Tag Archive: sticks

Well, in the beginning, we really had no idea what we were doing. At least not as it related to surveying. We understood the basic principle but hadn’t really done it right in the field. John wanted to survey a particular stream that he had worked on for another project. Can’t say the name here so we will call it Moon Bay.

John was in a very good mood (at least for now). We parked, and proceeded to the stream to find a reach to survey that represented the “natural” system. Funny thing about Florida, there probably aren’t any truly natural systems left. It’s actually a sad thing. You go miles into the wilderness and voila’ there’s a balloon on a nylon ribbon – deflated and sad-looking – ruining the wildness – making fun of it.

Pristine Creek - by Allison Levine

Anyway, John found what he wanted and we began moving up and down the system flagging each place for survey. John has a back issue sometimes. We were ducking under a lot of trees that had fallen over the stream in the last big round of hurricanes in 2004. He began to lose his sense of humor – this same sense of humor which has us in stitches most of the time.

We finished flagging the reach and went to get the survey equipment. Kristen and I had practiced and thought we pretty much knew what to do. We set up our temporary benchmarks (we are not surveyors so it’s all temporary). We began to shoot the stream survey. John continued to lose his sense of humor. It was hot, uncomfortably messy, vine ridden and lots of ducking and climbing. I remember Kristen and I thought how awful this site was. There was so much to go through, vines, palmettos, and underbrush. This was hell!

Somewhere near the end of the reach, John checked the survey data. There was a problem. A serious problem. At some point someone had made a mistake and now the whole thing was useless basically. John was not happy. I was not happy. Kristen was not happy. This meant that, at some point, we would have to come back. The very thought of fighting this mess of vegetation was too much to bear.

It made me wonder if i could really do this. I had no idea what the hell I was doing. I would never want to come and do this with just Kristen and me. This place was too wild. There were too many dangers. I wouldn’t be able to see her at some points in the survey. Would we ever get this right? It was all too much to even think about. We were mortified.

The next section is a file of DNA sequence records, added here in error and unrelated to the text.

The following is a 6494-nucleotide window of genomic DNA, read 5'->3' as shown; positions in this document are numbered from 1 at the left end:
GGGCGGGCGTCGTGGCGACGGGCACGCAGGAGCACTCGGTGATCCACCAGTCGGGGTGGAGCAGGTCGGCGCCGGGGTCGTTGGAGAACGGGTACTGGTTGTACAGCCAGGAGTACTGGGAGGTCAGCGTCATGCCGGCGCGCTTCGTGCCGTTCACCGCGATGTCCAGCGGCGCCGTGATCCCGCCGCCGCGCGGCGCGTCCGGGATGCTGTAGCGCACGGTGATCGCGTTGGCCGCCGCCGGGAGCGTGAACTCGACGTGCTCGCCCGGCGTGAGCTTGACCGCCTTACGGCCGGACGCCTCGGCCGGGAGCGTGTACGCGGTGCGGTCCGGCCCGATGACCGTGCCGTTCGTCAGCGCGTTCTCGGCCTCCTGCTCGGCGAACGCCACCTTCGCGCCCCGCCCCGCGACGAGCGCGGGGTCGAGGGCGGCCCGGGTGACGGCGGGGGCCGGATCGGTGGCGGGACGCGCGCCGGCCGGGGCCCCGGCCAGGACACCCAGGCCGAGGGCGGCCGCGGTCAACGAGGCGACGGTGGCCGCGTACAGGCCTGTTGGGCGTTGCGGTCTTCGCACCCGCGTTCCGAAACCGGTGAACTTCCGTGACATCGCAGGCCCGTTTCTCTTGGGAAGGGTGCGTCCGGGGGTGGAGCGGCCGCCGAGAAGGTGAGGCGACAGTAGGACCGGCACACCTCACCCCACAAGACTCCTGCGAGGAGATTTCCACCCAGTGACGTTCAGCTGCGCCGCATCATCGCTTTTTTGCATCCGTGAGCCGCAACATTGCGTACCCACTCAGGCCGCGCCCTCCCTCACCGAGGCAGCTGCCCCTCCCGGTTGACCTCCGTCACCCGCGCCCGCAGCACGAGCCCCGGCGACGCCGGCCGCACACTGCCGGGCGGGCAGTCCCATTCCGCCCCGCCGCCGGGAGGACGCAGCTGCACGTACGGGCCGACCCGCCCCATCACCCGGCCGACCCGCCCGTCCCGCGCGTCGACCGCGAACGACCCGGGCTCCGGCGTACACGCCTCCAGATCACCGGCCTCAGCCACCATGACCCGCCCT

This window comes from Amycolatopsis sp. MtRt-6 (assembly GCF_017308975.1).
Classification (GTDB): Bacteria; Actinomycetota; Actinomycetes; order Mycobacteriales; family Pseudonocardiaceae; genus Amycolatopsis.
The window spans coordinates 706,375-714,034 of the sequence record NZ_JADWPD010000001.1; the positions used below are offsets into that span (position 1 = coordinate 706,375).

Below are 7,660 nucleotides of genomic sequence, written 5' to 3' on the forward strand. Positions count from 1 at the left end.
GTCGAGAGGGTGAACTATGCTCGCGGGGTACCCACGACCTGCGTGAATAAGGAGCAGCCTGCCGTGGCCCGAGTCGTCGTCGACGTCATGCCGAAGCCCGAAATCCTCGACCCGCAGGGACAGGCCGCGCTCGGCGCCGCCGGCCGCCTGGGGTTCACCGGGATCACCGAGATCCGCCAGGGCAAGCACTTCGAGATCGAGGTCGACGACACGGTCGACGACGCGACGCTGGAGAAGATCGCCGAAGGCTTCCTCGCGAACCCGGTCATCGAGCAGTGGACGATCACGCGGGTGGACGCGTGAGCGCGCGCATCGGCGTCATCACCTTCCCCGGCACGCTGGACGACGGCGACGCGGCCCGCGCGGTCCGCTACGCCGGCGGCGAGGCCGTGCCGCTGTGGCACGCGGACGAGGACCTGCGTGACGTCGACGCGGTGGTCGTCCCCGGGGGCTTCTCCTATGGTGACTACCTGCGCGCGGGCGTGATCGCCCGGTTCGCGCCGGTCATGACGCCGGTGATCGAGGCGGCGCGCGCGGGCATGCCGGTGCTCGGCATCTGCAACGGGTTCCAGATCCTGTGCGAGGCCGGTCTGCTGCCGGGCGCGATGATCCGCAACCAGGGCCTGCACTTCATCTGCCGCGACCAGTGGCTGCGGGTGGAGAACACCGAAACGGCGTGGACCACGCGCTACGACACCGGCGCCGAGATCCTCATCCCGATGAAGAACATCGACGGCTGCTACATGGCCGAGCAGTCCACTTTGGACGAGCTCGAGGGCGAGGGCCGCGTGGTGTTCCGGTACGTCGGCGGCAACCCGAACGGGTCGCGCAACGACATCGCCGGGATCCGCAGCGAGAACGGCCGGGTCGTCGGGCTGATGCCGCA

I would and will never forget this day. I was sweaty and scratched to heck. I was upset and doubted myself. I felt like I had let the team down in some way by feeling this way too. I felt that I had wasted a chance to make an impression on John and Kristen too. How could this had gone so wrong? Now, it had to be done all over again. The fear, the stress, the pain, the risk of busting the survey again…..it just seemed impossible to bear.

It was going to be hard to make myself do this again. This was horrid. I hated the way I felt – DEFEATED.

Well, it wouldn’t be a day in the field without mud. Yeah! Mud comes into our lives and really never leaves. Somehow, it gets into all the cracks and crevices, seeps into socks and pockets, and probably gets places we don’t really want to talk about here but we will! So here are some handy-dandy tips for what to do if you find yourself about to enter, covered with, or full of MUD!!

  1. There are different grades of mud. Muddy water is NOT mud – mud sticks to you, clings to everything and usually smells terrible. Anything else is NOT mud but a rather poor substitute.
  2. When you are going to be in mud that is crotch deep, make sure you have on tight underwear. The very thought of mud going into THOSE places is disgusting…..!
  3. Mud may be good for your skin IF IT COMES FROM THE DEAD SEA – not if it comes from hog infested Florida swamps or chemical infected dirty urban water.